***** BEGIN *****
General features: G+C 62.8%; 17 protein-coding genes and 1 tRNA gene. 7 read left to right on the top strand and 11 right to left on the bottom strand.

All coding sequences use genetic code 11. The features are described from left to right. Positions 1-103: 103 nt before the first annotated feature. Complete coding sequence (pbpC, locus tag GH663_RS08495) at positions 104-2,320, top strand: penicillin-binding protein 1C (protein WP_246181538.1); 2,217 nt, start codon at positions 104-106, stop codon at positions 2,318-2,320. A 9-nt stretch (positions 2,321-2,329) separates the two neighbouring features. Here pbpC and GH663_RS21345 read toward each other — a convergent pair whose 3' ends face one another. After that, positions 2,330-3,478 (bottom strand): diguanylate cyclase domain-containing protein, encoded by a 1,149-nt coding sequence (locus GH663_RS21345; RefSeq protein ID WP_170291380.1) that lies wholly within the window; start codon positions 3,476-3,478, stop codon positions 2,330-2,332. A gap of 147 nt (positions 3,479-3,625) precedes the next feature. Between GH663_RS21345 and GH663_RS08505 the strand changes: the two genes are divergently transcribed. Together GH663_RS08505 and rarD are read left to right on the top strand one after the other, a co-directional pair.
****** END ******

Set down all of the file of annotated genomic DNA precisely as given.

General features: G+C 62.8%; 17 protein-coding genes and 1 tRNA gene. 7 read left to right on the top strand and 11 right to left on the bottom strand.

All coding sequences use genetic code 11. The features are described from left to right. Positions 1-103: 103 nt before the first annotated feature. Complete coding sequence (pbpC, locus tag GH663_RS08495) at positions 104-2,320, top strand: penicillin-binding protein 1C (protein WP_246181538.1); 2,217 nt, start codon at positions 104-106, stop codon at positions 2,318-2,320. A 9-nt stretch (positions 2,321-2,329) separates the two neighbouring features. Here pbpC and GH663_RS21345 read toward each other — a convergent pair whose 3' ends face one another. After that, positions 2,330-3,478 (bottom strand): diguanylate cyclase domain-containing protein, encoded by a 1,149-nt coding sequence (locus GH663_RS21345; RefSeq protein ID WP_170291380.1) that lies wholly within the window; start codon positions 3,476-3,478, stop codon positions 2,330-2,332. A gap of 147 nt (positions 3,479-3,625) precedes the next feature. Between GH663_RS21345 and GH663_RS08505 the strand changes: the two genes are divergently transcribed. Together GH663_RS08505 and rarD are read left to right on the top strand one after the other, a co-directional pair.